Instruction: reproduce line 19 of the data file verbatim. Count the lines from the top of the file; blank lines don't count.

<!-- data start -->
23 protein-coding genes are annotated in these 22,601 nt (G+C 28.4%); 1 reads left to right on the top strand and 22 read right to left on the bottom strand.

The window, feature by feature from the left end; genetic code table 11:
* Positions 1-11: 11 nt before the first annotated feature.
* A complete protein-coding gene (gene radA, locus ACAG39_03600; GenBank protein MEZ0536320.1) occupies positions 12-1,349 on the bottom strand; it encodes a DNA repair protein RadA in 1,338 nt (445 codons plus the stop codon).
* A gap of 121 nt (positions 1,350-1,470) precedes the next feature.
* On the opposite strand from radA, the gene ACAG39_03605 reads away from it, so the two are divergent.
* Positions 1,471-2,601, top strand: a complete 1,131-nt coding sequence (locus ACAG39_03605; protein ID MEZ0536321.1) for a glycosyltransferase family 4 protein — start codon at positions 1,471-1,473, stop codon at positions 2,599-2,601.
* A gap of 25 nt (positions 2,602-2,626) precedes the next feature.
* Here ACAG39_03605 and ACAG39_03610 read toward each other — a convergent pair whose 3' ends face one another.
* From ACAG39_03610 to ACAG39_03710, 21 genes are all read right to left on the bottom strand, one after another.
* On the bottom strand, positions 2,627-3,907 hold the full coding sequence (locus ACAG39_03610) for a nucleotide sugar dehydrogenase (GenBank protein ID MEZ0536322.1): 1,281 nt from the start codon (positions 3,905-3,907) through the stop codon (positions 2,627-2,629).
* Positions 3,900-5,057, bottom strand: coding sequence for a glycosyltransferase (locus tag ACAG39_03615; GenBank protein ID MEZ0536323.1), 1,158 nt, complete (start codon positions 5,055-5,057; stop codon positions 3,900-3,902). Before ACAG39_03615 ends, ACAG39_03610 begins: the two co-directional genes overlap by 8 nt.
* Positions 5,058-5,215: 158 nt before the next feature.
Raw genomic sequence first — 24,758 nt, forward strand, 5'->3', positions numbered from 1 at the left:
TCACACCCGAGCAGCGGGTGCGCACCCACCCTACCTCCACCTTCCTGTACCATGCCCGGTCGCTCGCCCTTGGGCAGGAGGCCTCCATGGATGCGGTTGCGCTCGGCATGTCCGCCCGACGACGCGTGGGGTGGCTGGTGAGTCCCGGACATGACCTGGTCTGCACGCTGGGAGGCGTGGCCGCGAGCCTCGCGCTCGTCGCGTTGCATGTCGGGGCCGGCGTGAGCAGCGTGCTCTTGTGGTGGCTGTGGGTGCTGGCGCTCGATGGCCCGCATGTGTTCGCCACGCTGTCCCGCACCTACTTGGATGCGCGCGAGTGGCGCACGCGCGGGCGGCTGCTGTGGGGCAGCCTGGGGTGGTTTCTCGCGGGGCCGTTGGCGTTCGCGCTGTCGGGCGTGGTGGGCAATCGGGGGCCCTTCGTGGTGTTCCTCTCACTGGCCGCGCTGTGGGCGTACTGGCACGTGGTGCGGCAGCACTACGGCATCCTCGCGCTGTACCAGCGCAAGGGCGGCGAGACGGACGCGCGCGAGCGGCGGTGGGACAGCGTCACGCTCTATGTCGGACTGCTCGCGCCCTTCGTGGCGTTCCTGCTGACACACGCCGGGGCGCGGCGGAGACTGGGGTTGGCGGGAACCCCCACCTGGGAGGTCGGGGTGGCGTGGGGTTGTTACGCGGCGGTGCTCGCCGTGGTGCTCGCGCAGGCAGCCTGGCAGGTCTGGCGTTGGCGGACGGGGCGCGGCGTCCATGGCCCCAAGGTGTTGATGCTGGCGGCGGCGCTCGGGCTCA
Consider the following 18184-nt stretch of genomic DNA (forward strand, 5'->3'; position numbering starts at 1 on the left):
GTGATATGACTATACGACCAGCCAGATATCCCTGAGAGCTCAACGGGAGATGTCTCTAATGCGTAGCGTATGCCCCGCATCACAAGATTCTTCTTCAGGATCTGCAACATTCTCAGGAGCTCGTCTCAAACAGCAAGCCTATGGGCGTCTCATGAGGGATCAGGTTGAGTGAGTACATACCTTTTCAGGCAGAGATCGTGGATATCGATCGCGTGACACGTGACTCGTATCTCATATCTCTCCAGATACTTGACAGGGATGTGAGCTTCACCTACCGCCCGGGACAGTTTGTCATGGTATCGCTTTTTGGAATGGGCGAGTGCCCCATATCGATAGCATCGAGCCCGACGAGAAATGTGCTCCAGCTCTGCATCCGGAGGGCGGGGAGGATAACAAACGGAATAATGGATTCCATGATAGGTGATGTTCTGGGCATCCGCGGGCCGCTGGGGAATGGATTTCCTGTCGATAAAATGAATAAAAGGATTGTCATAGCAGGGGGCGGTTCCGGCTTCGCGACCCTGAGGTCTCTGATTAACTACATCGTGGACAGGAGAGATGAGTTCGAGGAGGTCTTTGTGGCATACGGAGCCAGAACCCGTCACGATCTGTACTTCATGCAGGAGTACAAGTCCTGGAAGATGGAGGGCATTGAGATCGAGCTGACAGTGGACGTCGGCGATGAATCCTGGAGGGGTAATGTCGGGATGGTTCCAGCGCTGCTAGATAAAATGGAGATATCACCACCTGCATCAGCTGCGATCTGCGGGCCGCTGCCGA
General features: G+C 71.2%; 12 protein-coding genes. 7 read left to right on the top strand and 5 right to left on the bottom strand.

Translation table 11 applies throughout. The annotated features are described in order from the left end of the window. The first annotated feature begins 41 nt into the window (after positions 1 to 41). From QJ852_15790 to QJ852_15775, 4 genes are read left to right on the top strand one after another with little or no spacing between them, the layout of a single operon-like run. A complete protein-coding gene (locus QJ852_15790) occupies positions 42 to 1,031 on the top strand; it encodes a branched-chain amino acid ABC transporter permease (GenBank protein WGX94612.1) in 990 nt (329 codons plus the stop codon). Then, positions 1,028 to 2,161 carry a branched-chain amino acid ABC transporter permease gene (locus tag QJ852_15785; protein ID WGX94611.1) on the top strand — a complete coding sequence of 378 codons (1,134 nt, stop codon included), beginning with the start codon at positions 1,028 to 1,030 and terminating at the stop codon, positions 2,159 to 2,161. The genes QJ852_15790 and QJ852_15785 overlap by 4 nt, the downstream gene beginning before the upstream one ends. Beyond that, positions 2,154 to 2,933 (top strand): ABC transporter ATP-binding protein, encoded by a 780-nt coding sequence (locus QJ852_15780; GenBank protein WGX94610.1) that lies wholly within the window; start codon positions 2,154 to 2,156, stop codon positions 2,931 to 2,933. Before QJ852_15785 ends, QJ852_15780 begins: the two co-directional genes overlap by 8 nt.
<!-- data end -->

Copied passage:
Translation table 11 applies throughout. The annotated features are described in order from the left end of the window. The first annotated feature begins 41 nt into the window (after positions 1 to 41). From QJ852_15790 to QJ852_15775, 4 genes are read left to right on the top strand one after another with little or no spacing between them, the layout of a single operon-like run. A complete protein-coding gene (locus QJ852_15790) occupies positions 42 to 1,031 on the top strand; it encodes a branched-chain amino acid ABC transporter permease (GenBank protein WGX94612.1) in 990 nt (329 codons plus the stop codon). Then, positions 1,028 to 2,161 carry a branched-chain amino acid ABC transporter permease gene (locus tag QJ852_15785; protein ID WGX94611.1) on the top strand — a complete coding sequence of 378 codons (1,134 nt, stop codon included), beginning with the start codon at positions 1,028 to 1,030 and terminating at the stop codon, positions 2,159 to 2,161. The genes QJ852_15790 and QJ852_15785 overlap by 4 nt, the downstream gene beginning before the upstream one ends. Beyond that, positions 2,154 to 2,933 (top strand): ABC transporter ATP-binding protein, encoded by a 780-nt coding sequence (locus QJ852_15780; GenBank protein WGX94610.1) that lies wholly within the window; start codon positions 2,154 to 2,156, stop codon positions 2,931 to 2,933. Before QJ852_15785 ends, QJ852_15780 begins: the two co-directional genes overlap by 8 nt.